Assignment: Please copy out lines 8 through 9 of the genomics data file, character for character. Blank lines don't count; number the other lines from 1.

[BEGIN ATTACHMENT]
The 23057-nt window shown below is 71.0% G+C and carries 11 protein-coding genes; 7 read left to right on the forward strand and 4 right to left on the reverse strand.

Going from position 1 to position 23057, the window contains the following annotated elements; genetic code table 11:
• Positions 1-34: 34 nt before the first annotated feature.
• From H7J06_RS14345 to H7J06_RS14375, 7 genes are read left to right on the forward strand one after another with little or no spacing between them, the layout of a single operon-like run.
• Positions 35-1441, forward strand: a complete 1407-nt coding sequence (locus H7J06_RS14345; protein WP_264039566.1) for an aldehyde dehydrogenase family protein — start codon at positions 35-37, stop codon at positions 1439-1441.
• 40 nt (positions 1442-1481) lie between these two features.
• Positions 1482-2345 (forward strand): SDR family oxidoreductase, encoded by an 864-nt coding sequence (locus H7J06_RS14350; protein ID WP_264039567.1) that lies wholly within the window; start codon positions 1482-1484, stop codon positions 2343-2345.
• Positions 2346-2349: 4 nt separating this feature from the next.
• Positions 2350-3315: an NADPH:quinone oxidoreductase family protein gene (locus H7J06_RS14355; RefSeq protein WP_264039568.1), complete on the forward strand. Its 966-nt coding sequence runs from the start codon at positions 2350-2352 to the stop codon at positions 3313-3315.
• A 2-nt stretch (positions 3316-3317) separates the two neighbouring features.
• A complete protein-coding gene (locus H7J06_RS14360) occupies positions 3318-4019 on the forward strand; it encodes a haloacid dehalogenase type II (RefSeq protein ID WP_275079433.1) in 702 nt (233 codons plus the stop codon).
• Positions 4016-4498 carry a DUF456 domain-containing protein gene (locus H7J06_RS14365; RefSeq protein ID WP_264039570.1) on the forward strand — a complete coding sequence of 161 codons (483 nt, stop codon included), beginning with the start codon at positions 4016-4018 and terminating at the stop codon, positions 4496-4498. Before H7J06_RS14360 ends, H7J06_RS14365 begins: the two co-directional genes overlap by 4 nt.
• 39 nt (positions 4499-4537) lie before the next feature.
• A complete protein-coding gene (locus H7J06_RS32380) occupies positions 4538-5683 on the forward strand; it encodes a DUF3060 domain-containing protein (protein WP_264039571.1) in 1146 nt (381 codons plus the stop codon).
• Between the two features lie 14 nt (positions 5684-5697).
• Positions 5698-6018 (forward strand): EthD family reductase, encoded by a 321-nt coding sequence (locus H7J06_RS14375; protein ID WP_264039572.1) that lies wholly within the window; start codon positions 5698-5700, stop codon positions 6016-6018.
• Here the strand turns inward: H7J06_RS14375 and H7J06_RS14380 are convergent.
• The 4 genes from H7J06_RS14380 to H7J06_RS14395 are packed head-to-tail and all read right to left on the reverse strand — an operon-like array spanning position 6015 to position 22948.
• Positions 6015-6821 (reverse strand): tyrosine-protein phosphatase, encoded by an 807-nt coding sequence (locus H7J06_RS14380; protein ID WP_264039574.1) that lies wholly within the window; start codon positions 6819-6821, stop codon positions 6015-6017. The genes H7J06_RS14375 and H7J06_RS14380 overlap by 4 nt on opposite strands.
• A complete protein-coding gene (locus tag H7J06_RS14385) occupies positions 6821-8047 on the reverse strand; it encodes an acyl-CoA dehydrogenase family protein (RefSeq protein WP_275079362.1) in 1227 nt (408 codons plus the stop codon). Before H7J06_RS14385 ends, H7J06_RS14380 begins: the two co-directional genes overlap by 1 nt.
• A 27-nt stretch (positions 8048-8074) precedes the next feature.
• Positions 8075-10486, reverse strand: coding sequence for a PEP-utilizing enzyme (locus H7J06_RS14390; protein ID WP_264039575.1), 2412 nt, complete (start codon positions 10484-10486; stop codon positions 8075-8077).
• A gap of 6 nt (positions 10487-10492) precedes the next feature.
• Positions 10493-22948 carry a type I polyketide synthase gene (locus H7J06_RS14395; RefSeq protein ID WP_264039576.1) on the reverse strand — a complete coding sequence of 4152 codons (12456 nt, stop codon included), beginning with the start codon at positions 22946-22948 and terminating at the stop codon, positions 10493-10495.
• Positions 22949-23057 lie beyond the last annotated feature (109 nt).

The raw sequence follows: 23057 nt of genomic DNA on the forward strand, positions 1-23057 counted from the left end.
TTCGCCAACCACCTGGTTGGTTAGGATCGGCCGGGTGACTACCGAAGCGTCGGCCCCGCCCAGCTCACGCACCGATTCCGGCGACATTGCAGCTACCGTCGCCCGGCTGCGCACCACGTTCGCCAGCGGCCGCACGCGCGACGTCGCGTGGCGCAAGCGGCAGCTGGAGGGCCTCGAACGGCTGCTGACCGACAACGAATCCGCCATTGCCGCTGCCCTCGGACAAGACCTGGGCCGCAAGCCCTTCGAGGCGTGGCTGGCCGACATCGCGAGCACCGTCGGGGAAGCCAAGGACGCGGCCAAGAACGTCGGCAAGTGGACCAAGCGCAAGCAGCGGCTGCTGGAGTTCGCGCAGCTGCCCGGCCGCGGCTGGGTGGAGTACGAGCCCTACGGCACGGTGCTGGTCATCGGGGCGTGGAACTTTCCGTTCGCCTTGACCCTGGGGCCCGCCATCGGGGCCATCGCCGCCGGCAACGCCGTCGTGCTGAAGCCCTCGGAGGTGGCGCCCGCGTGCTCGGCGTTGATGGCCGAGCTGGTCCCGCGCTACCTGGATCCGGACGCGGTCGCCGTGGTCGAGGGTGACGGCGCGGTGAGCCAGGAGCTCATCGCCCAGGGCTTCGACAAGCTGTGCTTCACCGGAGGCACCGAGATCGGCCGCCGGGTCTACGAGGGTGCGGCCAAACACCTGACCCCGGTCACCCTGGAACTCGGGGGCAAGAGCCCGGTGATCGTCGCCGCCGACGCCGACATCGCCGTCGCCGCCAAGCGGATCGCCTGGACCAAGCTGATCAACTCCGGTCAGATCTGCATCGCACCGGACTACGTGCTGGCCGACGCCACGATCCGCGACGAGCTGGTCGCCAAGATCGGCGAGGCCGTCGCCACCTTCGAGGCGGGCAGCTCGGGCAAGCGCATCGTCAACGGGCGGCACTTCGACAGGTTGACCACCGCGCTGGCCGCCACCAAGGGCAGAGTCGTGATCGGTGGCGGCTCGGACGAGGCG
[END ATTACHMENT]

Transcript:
• Positions 2346-2349: 4 nt separating this feature from the next.
• Positions 2350-3315: an NADPH:quinone oxidoreductase family protein gene (locus H7J06_RS14355; RefSeq protein WP_264039568.1), complete on the forward strand. Its 966-nt coding sequence runs from the start codon at positions 2350-2352 to the stop codon at positions 3313-3315.